People in Interest of DG

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733 P.2d 1199 (1987)

The PEOPLE of the State of Colorado, Appellant, In the Interest of D.G., A Child, Appellee, and Concerning N.G., Appellee. The PEOPLE of the State of Colorado, Appellant, In the Interest of J.C.S., A Child, Appellee, and Concerning F.S., Appellee.

No. 85SA148.

Supreme Court of Colorado, En Banc.

March 9, 1987.

Rehearing Denied March 30, 1987.

*1200 James F. Smith, Dist. Atty., Steven L. Bernard, Chief Trial Deputy, Brighton, for appellants.

David F. Vela, Colorado State Public Defender, Daniel L. Recht, Deputy State Public Defender, Brighton, for appellees.

VOLLACK, Justice.

The People appeal from a written ruling of the juvenile court judge, which held a sentencing provision of the Colorado Children's Code unconstitutional based on denial of due process and equal protection of the law. Appellees D.G. and J.C.S. had both been adjudicated delinquent and placed on probation. Both had allegedly engaged in acts which, if proven, would result in revocation of their probation. The prosecution filed a petition to revoke each juvenile's probationary status. The appellees filed a motion requesting a preliminary hearing and jury trial; the motion was denied because the Children's Code does not provide a preliminary hearing and jury trial in conjunction with a probation revocation proceeding. After denying the motion, the judge went on to find the pertinent provisions of the Children's Code unconstitutional.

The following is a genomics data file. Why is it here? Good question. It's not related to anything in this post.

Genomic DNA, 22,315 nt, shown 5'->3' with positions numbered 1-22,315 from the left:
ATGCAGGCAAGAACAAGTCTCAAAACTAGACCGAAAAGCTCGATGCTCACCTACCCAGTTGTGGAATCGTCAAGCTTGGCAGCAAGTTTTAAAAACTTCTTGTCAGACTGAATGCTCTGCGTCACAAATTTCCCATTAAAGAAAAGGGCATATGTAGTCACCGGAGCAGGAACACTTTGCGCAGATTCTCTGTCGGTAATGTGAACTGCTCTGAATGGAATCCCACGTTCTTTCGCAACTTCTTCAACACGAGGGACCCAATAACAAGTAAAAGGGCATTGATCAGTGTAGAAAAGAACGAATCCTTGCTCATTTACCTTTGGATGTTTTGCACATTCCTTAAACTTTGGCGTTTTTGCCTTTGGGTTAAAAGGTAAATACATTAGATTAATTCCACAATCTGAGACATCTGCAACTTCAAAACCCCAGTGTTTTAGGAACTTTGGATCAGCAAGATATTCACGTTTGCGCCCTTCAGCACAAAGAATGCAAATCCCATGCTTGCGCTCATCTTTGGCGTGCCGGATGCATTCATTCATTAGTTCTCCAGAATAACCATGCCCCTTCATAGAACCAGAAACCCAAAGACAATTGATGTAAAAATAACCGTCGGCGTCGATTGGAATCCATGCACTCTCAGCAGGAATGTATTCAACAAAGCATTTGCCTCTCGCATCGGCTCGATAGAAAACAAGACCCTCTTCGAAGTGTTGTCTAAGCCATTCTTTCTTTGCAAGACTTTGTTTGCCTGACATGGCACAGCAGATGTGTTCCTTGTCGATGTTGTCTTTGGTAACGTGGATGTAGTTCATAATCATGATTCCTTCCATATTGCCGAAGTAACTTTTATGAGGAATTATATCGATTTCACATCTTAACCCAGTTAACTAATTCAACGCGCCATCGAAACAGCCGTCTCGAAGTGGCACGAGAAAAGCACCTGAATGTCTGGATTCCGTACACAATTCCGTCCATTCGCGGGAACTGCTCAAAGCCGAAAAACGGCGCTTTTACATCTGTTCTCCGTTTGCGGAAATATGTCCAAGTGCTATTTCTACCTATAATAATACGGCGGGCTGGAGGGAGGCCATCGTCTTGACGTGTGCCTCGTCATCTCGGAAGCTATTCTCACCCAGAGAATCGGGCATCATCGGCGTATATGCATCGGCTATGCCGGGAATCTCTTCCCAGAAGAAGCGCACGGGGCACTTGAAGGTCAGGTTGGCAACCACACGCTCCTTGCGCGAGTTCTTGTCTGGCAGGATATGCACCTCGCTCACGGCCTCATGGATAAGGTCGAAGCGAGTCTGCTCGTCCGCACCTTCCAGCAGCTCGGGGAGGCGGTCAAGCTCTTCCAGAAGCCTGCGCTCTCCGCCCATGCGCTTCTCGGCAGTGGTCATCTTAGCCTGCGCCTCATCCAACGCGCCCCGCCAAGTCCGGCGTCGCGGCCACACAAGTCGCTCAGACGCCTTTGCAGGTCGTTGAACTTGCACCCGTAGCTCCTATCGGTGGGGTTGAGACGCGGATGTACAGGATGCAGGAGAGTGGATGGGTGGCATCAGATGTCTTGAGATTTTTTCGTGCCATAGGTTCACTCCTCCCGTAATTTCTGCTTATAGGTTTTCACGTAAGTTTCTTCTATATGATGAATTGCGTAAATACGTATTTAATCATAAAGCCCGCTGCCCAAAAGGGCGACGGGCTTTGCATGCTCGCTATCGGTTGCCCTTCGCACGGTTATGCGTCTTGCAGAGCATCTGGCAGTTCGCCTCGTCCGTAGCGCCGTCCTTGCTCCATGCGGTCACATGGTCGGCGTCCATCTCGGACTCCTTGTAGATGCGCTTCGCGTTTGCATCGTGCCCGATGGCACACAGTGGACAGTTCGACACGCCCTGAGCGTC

*1201 He advised the district attorney that he would not consider himself bound by the mandatory sentencing provision of the statute which he believed to be unconstitutional.

The prosecution appealed directly to this court pursuant to section 16-12-102(1), 8B C.R.S. (1986), because legislation had been "adjudged inoperative or unconstitutional."[1] We reverse.